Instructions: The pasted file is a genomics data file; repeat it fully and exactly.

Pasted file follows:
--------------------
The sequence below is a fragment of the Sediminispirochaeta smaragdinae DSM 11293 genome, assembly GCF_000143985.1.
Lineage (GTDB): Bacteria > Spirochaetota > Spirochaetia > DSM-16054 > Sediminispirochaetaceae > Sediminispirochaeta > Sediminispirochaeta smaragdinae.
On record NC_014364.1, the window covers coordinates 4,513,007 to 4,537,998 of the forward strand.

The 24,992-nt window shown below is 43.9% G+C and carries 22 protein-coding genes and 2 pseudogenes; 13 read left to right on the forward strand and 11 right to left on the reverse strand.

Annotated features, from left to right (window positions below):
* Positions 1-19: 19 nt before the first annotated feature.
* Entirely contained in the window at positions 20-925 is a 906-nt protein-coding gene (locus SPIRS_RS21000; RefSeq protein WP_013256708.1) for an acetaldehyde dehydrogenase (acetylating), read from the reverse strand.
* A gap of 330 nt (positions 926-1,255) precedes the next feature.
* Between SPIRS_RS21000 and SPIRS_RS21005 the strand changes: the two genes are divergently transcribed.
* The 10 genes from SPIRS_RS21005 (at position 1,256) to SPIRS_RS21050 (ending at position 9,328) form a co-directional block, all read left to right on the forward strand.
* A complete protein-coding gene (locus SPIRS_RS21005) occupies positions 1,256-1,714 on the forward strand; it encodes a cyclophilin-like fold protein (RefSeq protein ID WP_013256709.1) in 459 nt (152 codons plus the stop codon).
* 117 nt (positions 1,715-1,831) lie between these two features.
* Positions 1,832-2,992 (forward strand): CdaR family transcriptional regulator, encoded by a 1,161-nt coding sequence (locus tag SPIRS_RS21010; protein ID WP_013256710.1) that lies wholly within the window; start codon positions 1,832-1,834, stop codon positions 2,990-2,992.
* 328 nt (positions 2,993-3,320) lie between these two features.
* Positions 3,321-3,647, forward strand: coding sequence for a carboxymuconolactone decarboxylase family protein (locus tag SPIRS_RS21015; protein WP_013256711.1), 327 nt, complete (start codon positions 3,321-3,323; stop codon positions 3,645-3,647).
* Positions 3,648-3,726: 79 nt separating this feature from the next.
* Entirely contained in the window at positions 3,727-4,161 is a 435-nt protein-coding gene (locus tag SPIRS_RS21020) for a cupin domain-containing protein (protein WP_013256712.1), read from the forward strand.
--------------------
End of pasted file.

The sequence below is a fragment of the Sediminispirochaeta smaragdinae DSM 11293 genome, assembly GCF_000143985.1.
Lineage (GTDB): Bacteria > Spirochaetota > Spirochaetia > DSM-16054 > Sediminispirochaetaceae > Sediminispirochaeta > Sediminispirochaeta smaragdinae.
On record NC_014364.1, the window covers coordinates 4,513,007 to 4,537,998 of the forward strand.

The 24,992-nt window shown below is 43.9% G+C and carries 22 protein-coding genes and 2 pseudogenes; 13 read left to right on the forward strand and 11 right to left on the reverse strand.

Annotated features, from left to right (window positions below):
* Positions 1-19: 19 nt before the first annotated feature.
* Entirely contained in the window at positions 20-925 is a 906-nt protein-coding gene (locus SPIRS_RS21000; RefSeq protein WP_013256708.1) for an acetaldehyde dehydrogenase (acetylating), read from the reverse strand.
* A gap of 330 nt (positions 926-1,255) precedes the next feature.
* Between SPIRS_RS21000 and SPIRS_RS21005 the strand changes: the two genes are divergently transcribed.
* The 10 genes from SPIRS_RS21005 (at position 1,256) to SPIRS_RS21050 (ending at position 9,328) form a co-directional block, all read left to right on the forward strand.
* A complete protein-coding gene (locus SPIRS_RS21005) occupies positions 1,256-1,714 on the forward strand; it encodes a cyclophilin-like fold protein (RefSeq protein ID WP_013256709.1) in 459 nt (152 codons plus the stop codon).
* 117 nt (positions 1,715-1,831) lie between these two features.
* Positions 1,832-2,992 (forward strand): CdaR family transcriptional regulator, encoded by a 1,161-nt coding sequence (locus tag SPIRS_RS21010; protein ID WP_013256710.1) that lies wholly within the window; start codon positions 1,832-1,834, stop codon positions 2,990-2,992.
* 328 nt (positions 2,993-3,320) lie between these two features.
* Positions 3,321-3,647, forward strand: coding sequence for a carboxymuconolactone decarboxylase family protein (locus tag SPIRS_RS21015; protein WP_013256711.1), 327 nt, complete (start codon positions 3,321-3,323; stop codon positions 3,645-3,647).
* Positions 3,648-3,726: 79 nt separating this feature from the next.
* Entirely contained in the window at positions 3,727-4,161 is a 435-nt protein-coding gene (locus tag SPIRS_RS21020) for a cupin domain-containing protein (protein WP_013256712.1), read from the forward strand.